Two years ago, Bank of America/Merrill Lynch released its findings of a 90-year analysis comparing growth and value stocks. While the report showed that value stocks have handily outperformed growth stocks on an annual basis (17% versus 12.6%), the tables have turned over the past decade, with the low interest-rate environment providing an extra boost to growth stocks. Given the recent market swoon, certain growth stocks may be ripe for the picking.

With this in mind, we asked three of our fool.com contributors to name one growth stock they believe investors should consider buying right now. Making the list were cancer-focused drug developer Exelixis (NASDAQ:EXEL), software-as-a-service provider to the wellness industry Mindbody (NASDAQ:MB), and payment solutions provider Square (NYSE:SQ).

A 30% compound annual sales growth rate through 2021? Yes, please

Sean Williams (Exelixis): I may pound the table on Exelixis a lot, but I believe I have some pretty good reasons to do so.

In recent months, Exelixis stock has been pressured on the idea that Bristol-Myers Squibb and its immunotherapy combo of Opdivo and Yervoy would eat into the company’s market share in first-line renal cell carcinoma (RCC). It surprised a lot of folks on Wall Street just how well Bristol-Myers’ combo therapy did in first-line RCC.

However, many of these fears have proven overblown — at least so far. In Exelixis’ most recent quarterly report, the company recorded 69% net product sales growth, which was driven almost entirely by Cabometyx. For those who may not recall, Cabometyx was the first drug to deliver the “trifecta” in second-line RCC of a statistically significant improvement in median overall survival, progression-free survival, and objective response rate. Having beaten Bristol-Myers to pharmacy shelves in first-line RCC, it doesn’t appear that Cabometyx will cede much of its market share.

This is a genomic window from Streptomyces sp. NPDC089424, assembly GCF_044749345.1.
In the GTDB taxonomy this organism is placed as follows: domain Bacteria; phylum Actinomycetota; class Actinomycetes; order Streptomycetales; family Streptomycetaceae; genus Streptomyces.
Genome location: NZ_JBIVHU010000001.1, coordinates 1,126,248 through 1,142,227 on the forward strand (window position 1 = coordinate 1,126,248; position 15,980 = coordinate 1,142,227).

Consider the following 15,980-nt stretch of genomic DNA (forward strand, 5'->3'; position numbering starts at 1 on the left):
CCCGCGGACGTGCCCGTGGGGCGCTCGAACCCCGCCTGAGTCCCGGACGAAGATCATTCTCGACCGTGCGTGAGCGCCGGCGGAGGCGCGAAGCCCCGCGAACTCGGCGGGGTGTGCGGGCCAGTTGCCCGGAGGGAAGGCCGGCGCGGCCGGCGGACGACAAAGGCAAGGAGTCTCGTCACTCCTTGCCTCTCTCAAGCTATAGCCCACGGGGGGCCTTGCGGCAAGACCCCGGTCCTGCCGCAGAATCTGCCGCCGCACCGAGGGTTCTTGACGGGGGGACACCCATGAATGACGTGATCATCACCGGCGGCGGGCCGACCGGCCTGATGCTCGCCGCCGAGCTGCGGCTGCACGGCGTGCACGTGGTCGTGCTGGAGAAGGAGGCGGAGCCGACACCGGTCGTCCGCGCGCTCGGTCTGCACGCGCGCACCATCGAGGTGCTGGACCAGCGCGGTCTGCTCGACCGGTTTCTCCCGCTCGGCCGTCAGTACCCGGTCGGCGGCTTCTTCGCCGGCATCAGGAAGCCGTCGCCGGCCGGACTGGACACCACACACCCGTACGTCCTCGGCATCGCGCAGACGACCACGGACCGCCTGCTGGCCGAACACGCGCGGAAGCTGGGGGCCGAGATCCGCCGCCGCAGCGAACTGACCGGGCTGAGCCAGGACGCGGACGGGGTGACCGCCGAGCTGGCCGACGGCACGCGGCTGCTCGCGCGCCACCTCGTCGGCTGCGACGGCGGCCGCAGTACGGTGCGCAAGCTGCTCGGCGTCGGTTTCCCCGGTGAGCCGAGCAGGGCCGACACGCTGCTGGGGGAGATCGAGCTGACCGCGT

Exelixis’ lead drug is also less than two months away from an expected label expansion into advanced hepatocellular carcinoma (HCC). The HCC market is a bit smaller than RCC, but it nevertheless should give Exelixis an opportunity to grow sales and profitability after Cabometyx easily met its primary endpoint in the phase 3 Celestial trial.

Ultimately, we’re talking about a biotech company capable of a compound annual growth rate of 30% through 2021 that, if its share price were to remain stagnant, would be valued at just 10 times projected 2021 earnings per share. It’s not often that a company can be considered both a growth and value stock, but that’s exactly what investors get with Exelixis.

High growth at a value price

Brian Feroldi (Mindbody): Yoga has become an increasingly popular exercise in America. Meeting the demand has turned into a very big business. The North America Studio Alliance estimated that spending on activities related to yoga grew from $10.3 billion in 2012 to $16.8 billion in 2016. The popularity of the fitness program has caused scores of small studios to pop up everywhere.